Intussusception
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Introduction

Intussusception is a condition affecting children where-by one section of bowel will ‘telescope’ inside an adjacent section, resulting in bowel obstruction, and if left untreated – bowel ischaemia.
  • Usually a piece of proximal bowel passes inside a more distal piece
  • Most commonly, the distal ileum passing through the ielocaecal valve into the colon
  • Intussusception requires urgent treatment – most cases do not resolve spontaneously and it can lead to bowel necrosis, peritonitis, sepsis and death if left untreated

It classically presents with intermittent abdominal pain – with periods of acute severe pain and an inconsolable child, interspersed with periods where the child appears completely well.

The classical sign is “redcurrant jelly” stool caused by bleeding of the affected part of bowel.

Imaging may be with x-ray, USS or barium enema – with USS becoming the more preferred first option.

Treatment of choice is “insufflation” whereby gas is blown up the anus to inflate and stretch out the bowel. This is usually done with USS monitoring to confirm resolution. This is successful in 75% of cases. The remainder require surgery

 

The pathology of intussusception
The pathology of intussusception

Epidemiology and aetiology

  • Usually occurs between 3 months and 3 years
  • 65% of cases occur <1 year
  • Usually idiopathic
  • The most common cause of intestinal obstruction after the neonatal period

Risk factors

There is a very long list of factors that are though to precipitate intussusception although in many cases no obvious cause can be found. Most causes are thought to be related to some sort of mass around which the intussusception can start (the “lead site”).  For example, in inflammatory causes (e.g. recent gastroenteritis) there is thought to be a lump of inflamed lymphoid tissue on the mucosa called a Peyer’s patch. Or, after blunt trauma there may be a haematoma, or in appendicitis there is an inflamed appendix.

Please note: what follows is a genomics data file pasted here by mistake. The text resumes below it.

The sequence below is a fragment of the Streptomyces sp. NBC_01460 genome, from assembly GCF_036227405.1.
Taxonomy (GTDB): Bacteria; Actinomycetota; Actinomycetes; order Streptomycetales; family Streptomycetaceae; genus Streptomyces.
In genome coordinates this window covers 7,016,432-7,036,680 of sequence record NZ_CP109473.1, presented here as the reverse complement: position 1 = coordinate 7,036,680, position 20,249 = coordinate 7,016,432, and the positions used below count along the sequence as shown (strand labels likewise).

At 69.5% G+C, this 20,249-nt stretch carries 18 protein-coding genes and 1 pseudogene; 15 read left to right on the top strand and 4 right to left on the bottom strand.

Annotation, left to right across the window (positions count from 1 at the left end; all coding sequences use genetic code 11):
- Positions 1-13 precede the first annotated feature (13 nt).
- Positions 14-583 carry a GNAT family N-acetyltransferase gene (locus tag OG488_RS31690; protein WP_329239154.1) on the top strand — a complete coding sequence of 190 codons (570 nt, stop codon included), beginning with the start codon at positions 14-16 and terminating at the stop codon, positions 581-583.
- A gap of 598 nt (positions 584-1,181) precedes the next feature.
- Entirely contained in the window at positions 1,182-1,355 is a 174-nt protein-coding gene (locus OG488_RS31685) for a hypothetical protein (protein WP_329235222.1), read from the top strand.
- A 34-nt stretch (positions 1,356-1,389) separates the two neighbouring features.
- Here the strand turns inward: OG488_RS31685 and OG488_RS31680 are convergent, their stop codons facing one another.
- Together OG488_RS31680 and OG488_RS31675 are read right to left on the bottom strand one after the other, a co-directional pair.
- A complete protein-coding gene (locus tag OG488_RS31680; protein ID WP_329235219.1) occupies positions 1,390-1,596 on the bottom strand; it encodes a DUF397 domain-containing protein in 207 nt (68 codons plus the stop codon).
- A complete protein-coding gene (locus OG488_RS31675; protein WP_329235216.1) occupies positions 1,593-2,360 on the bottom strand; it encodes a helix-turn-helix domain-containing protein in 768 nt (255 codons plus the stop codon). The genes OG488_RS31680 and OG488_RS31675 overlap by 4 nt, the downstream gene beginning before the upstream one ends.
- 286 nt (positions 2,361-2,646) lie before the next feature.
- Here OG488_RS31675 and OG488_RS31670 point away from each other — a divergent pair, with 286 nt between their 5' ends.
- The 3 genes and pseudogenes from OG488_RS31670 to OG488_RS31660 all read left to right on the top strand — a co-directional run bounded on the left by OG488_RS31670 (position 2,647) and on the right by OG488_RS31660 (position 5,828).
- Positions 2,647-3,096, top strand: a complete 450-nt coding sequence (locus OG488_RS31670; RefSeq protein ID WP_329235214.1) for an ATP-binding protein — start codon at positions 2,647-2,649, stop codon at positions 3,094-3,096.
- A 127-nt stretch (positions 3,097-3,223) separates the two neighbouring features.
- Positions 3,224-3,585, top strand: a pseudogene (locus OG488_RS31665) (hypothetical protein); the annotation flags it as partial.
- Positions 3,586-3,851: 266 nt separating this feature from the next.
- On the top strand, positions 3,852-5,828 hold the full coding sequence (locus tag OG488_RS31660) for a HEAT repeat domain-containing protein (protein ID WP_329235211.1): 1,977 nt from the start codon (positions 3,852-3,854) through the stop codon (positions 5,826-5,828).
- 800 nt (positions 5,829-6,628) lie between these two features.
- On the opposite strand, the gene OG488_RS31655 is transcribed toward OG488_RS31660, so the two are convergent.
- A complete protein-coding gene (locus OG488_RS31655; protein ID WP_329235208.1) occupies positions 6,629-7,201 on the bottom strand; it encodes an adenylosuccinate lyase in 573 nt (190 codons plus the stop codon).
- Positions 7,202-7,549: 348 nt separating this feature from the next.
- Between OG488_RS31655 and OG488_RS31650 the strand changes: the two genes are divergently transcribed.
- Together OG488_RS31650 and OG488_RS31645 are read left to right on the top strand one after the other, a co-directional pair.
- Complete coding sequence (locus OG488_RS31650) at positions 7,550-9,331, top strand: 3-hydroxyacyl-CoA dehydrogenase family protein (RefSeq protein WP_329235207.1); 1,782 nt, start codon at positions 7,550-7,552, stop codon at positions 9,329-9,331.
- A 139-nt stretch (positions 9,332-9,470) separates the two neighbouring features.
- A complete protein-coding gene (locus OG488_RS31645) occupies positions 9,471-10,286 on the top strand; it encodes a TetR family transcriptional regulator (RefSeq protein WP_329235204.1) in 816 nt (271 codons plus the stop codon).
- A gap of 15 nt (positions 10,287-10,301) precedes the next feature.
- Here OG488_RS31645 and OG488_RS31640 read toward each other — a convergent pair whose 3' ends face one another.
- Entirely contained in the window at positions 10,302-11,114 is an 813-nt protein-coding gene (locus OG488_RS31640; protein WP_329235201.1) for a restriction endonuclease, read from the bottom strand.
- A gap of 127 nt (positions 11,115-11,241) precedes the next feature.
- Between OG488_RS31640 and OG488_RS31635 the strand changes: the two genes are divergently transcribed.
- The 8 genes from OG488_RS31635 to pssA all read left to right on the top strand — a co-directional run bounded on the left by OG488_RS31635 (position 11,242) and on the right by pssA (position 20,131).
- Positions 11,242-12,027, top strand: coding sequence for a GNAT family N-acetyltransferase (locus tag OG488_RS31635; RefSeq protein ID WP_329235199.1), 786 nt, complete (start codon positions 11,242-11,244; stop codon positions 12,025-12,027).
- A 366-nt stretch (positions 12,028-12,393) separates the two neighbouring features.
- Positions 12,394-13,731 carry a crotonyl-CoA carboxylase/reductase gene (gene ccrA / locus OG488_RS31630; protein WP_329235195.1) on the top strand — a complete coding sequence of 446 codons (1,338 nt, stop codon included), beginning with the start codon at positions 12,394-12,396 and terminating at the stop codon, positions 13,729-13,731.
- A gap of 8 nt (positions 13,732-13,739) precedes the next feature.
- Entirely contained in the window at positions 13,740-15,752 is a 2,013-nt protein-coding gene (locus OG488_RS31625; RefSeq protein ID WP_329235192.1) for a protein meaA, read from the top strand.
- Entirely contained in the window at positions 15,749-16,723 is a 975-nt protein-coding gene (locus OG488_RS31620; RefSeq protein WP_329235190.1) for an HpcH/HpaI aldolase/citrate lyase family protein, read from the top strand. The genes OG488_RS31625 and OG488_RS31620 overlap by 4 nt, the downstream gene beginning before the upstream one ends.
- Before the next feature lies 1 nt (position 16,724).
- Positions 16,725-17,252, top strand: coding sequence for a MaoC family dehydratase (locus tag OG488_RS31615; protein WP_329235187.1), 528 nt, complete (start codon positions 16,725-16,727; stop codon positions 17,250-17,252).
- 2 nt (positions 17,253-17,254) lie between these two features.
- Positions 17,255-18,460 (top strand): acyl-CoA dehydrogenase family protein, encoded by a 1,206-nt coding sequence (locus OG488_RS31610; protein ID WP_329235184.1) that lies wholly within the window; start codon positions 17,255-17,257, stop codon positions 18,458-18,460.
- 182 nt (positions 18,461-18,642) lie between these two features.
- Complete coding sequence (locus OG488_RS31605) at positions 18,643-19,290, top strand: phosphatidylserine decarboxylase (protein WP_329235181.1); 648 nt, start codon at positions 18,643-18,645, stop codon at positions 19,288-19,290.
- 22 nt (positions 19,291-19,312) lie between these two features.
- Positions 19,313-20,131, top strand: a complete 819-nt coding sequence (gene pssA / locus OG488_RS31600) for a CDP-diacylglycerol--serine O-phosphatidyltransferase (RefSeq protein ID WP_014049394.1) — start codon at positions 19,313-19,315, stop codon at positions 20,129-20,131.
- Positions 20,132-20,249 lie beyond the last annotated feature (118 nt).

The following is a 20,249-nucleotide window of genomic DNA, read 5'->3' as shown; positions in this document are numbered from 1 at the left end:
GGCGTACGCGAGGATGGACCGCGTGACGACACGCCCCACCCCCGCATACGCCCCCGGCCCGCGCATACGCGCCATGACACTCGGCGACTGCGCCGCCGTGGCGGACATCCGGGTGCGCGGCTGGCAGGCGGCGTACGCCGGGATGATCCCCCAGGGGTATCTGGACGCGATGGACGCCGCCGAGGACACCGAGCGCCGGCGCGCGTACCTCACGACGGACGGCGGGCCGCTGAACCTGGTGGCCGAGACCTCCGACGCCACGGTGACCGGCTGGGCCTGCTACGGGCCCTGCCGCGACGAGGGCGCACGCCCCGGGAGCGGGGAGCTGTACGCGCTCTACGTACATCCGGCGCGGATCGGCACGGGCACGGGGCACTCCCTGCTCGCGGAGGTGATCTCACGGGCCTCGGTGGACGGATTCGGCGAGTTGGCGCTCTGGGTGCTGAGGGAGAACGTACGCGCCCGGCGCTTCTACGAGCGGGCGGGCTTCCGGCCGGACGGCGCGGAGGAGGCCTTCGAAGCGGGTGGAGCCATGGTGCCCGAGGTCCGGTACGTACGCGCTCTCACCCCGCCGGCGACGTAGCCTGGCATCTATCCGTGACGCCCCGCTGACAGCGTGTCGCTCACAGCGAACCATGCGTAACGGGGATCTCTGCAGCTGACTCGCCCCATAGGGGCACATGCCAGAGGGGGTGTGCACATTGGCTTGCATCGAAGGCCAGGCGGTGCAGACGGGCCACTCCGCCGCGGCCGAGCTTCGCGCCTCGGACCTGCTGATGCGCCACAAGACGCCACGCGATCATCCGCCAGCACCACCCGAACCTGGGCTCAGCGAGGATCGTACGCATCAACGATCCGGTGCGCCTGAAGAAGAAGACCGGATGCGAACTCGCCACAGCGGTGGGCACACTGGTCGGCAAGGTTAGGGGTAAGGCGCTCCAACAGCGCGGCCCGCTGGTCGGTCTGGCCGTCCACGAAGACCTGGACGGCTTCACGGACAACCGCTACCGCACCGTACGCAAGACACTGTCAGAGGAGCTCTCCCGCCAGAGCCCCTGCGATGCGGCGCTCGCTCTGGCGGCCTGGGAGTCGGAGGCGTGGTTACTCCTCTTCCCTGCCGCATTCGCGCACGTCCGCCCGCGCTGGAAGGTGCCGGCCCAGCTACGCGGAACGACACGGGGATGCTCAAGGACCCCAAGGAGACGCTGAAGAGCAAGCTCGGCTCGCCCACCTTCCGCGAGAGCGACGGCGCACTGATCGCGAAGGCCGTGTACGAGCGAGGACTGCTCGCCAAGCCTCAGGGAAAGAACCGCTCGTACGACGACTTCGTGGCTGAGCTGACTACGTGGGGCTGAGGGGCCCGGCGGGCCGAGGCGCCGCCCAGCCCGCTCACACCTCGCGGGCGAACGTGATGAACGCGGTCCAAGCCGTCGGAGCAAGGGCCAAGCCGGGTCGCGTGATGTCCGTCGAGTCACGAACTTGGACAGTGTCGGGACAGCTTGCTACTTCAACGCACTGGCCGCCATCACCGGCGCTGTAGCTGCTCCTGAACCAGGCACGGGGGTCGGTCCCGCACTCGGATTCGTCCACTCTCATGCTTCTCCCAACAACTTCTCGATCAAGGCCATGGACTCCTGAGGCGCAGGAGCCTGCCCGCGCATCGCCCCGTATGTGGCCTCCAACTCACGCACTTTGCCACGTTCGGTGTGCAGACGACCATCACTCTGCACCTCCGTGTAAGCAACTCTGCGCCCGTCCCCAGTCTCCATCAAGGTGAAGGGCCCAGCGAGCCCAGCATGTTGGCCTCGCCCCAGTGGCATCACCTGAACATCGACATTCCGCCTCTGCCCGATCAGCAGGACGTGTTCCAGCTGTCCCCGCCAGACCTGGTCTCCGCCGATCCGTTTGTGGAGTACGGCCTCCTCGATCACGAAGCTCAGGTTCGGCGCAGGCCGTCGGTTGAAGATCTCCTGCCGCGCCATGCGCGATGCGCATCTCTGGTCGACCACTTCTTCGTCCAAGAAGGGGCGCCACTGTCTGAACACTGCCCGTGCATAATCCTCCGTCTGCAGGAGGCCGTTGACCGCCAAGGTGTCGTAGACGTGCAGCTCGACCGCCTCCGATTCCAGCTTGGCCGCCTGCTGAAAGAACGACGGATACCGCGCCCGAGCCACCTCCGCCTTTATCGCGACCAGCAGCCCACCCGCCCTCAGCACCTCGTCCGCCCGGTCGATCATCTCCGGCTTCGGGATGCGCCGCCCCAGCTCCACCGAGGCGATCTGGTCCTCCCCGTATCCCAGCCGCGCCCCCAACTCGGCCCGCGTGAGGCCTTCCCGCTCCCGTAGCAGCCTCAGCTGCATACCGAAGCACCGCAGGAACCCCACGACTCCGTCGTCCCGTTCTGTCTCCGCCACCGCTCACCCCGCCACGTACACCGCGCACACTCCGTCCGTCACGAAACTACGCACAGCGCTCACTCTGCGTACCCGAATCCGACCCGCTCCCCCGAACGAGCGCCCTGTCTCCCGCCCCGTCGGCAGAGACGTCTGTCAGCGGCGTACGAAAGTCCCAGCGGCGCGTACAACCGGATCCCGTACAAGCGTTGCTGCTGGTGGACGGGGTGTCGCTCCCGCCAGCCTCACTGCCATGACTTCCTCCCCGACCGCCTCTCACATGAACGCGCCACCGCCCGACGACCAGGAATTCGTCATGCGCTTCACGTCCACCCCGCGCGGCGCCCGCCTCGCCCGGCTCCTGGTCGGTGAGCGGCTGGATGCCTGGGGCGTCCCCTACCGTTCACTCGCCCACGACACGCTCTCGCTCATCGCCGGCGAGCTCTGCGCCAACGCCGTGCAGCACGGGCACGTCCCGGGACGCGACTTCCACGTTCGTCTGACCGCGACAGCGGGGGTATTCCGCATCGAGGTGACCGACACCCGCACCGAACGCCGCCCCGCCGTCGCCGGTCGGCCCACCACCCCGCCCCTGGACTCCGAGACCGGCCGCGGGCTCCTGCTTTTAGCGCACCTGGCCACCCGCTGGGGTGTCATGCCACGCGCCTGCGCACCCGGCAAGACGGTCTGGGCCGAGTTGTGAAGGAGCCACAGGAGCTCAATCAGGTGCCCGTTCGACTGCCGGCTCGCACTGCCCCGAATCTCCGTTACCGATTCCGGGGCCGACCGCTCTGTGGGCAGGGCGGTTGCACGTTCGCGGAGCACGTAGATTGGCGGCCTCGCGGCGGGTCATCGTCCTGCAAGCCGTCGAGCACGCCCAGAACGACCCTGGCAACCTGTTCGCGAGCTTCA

Some causes that are thought to be more common include:

  • Recent episode of gastroenteritis
  • Recent rotavirus immunisation
    • This is usually an oral vaccine given twice to babies under 6 months of age
    • Risk of intussusception between 1 and 6 per 100 000
  • Recent surgery
  • CF
  • Blunt trauma
  • Appendicitis
  • Henoch Schonlein Purpura (HSP)
  • Some sort of intestinal mass, e.g.:
    • Polyp
    • Lymphoma
    • Meckel’s diverticulum – a congenital diverticulum present in the distal ileus in 2% of children. Only 2% of those cases are symptomatic, and this is not always intussusception (e.g. could be rectal bleeding, or obstruction instead).
    • Foreign body or “fur ball” (trichobezoar)

Pathophysiology

  • The most common location is where the terminal ileum “telescopes” inside the colon
  • Can sometimes be so large that it traverses the entire colon and there is a rectal prolapse of the ileum
  • Intussusception causes venous obstruction of the bowel – which leads to oedema and mucosal bleeding which causes the classical “redcurrant jelly” stool sign
    • This typically occurs about 24 hours after the onset of symptoms
  • In the vast majority of cases it does not spontaneously resolve – although it is possible

Presentation

  • Abdo pain – colicky periodic severe pain. During the periods of pain, the child is often pale, and may curl up into a ball.